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SF Giants History

San Francisco Giants 60 Seasons from Worst To Greatest: 1984

San Diego - JULY 21: Manager Bob Brenly of the Arizona Diamondbacks looks on during the game against the San Diego Padres on July 21, 2002 at Qualcomm Stadium, in San Diego, California. (Photo by Donald Miralle/Getty Images)
San Diego - JULY 21: Manager Bob Brenly of the Arizona Diamondbacks looks on during the game against the San Diego Padres on July 21, 2002 at Qualcomm Stadium, in San Diego, California. (Photo by Donald Miralle/Getty Images) /
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We continue counting down 60 seasons of San Francisco Giants baseball from worst to greatest with the fourth-worst 1984.

The mid 1980s weren’t a very fun time in Giants Land. The Giants played at a frigid ballpark, no one came to games and the team hadn’t made the playoffs in over a decade.

So the organization thought they’d spice things up a bit. Mascots became the thing in the ’70s, so the Giants decided to counter it and create an anti-mascot in the ‘Crazy Crab.’ The Crazy Crab would come out,  and fans, as well as players on both teams, would throw whatever they could find on him. The Crab was even in commercials, including one where Manager Frank Robinson was physically restrained from going after him. The Crab was really someone who Giants fans could take their anger out on over a cold ballpark and the horrible play on the field.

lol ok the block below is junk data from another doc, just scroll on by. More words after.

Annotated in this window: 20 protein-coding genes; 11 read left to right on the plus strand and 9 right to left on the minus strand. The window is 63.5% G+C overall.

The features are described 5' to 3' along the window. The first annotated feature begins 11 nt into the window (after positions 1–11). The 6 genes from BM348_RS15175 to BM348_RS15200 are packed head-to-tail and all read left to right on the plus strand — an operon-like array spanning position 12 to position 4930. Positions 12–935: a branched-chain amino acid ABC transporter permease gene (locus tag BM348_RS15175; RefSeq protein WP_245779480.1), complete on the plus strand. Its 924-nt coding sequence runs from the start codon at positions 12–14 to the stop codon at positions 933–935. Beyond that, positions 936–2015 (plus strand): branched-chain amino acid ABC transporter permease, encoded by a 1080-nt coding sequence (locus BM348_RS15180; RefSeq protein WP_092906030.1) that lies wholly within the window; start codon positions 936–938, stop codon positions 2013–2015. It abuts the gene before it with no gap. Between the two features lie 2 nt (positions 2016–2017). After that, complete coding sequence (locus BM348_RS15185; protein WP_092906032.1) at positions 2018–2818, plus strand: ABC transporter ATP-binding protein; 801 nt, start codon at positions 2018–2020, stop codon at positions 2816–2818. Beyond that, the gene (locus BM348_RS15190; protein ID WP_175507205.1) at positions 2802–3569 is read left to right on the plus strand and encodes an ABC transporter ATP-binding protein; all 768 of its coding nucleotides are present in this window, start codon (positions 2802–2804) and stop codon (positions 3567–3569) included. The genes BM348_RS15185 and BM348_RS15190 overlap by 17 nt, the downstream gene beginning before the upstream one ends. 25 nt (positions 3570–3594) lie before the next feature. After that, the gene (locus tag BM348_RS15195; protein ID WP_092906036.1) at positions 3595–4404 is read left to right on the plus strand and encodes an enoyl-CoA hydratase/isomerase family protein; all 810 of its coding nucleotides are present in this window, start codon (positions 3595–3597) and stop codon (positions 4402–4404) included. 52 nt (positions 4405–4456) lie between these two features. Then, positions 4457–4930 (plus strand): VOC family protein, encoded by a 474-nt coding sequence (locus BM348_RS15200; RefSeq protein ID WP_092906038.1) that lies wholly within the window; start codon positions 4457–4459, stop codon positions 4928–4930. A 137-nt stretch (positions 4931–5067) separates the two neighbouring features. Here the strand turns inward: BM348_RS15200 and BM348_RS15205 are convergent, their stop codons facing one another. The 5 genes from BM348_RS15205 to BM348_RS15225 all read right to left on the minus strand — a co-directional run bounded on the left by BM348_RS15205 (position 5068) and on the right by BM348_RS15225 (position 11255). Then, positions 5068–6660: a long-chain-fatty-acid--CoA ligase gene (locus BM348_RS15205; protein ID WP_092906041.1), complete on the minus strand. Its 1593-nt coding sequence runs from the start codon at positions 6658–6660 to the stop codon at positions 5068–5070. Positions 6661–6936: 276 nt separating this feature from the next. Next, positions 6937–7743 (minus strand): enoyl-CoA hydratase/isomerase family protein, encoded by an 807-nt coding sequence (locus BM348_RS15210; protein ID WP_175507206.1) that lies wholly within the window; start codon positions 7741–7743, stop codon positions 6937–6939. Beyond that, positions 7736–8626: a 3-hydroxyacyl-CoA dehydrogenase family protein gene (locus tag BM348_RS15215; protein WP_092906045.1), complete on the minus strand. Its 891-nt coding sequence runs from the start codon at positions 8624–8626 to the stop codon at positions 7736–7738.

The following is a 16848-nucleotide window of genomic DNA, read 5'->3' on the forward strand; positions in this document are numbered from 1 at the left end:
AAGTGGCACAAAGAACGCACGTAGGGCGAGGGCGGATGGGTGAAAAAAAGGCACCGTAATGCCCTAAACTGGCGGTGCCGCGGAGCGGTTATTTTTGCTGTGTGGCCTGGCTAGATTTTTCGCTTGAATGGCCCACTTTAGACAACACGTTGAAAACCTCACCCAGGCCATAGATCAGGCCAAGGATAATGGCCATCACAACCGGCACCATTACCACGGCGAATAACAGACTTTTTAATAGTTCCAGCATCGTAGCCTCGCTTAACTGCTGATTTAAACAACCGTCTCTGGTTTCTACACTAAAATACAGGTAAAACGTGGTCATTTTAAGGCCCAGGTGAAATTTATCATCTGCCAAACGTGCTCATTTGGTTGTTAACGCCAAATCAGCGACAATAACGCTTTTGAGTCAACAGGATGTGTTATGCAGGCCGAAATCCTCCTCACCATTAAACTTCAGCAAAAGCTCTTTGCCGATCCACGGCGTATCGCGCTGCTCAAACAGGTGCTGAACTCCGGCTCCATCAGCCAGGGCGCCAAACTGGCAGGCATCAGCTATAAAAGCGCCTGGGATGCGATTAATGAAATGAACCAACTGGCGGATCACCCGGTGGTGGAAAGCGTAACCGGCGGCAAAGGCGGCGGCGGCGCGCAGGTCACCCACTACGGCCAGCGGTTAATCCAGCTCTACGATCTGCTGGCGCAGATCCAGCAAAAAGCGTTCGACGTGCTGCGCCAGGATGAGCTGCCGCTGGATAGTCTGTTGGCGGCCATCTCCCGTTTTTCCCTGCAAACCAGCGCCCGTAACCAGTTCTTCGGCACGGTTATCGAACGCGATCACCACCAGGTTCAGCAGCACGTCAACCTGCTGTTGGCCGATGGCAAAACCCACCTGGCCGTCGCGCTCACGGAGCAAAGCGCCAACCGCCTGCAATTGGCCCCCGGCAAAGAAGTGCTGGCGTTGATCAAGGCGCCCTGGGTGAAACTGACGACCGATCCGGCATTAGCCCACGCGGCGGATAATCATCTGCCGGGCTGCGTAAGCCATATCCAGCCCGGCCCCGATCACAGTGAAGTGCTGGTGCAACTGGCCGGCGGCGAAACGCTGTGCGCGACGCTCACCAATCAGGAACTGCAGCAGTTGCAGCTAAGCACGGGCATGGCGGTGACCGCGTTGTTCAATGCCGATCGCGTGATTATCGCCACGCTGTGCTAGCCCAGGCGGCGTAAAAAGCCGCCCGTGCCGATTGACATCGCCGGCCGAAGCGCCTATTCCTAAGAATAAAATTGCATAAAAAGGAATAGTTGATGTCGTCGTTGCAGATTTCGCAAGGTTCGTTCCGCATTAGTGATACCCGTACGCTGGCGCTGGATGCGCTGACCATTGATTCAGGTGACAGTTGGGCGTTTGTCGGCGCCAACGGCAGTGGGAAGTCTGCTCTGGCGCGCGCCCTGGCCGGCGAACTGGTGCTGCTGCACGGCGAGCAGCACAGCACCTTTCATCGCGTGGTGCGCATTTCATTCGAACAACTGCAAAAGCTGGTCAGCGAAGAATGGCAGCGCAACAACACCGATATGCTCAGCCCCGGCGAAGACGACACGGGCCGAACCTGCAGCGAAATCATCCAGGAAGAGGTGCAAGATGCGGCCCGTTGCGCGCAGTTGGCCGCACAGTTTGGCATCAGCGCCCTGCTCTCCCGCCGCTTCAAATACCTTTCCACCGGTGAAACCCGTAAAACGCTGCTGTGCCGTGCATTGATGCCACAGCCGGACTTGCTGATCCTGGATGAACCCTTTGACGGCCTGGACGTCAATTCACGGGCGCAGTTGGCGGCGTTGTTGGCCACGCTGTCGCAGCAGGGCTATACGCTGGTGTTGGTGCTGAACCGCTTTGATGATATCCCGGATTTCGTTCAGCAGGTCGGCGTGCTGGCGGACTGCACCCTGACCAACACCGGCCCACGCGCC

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The official slogan for the season was “Hang in there,”  and it was obvious from the beginning of the season that the team was going nowhere. The Giants lost their first three games, and the only two crowds they drew over 30,000 the entire season were both during the first week. On May 1, they were 7-17 and 10 games back in the National League West.

There were issues with Frank Robinson, especially between he and the face of the franchise Jack Clark, who only appeared in 57 games in 1984. In a book KNBR host Brian Murphy released in 2008 commemorating the Giants’ 50th anniversary in San Francisco, he told the story of how Robinson got rid of all of the food in the clubhouse and how the players rebelled.

There were good things, however. Bob Brenly and Chili Davis both made their first all-star team, and the All-Star Game itself was played at Candlestick Park. 57,756 fans came to the Stick on July 10 to see stars such as Tony Gwynn, Doc Gooden, Dave Winfield, George Brett and many others. To top it off, the National League won by a final of 3-1.

As for Frank Robinson, he was fired on Aug. 4 and replaced by Danny Ozark. By then, the Giants were 42-64 and 22 games back. Things didn’t get much better the rest of the season, as the Giants ended up going 66-96, which was their worst record since moving out to San Francisco.

However, little did fans know that 1985 would be even worse.

Though, to end things on a good note, the Giants’ 66-96 record resulted in the draft pick of Will Clark in 1985.

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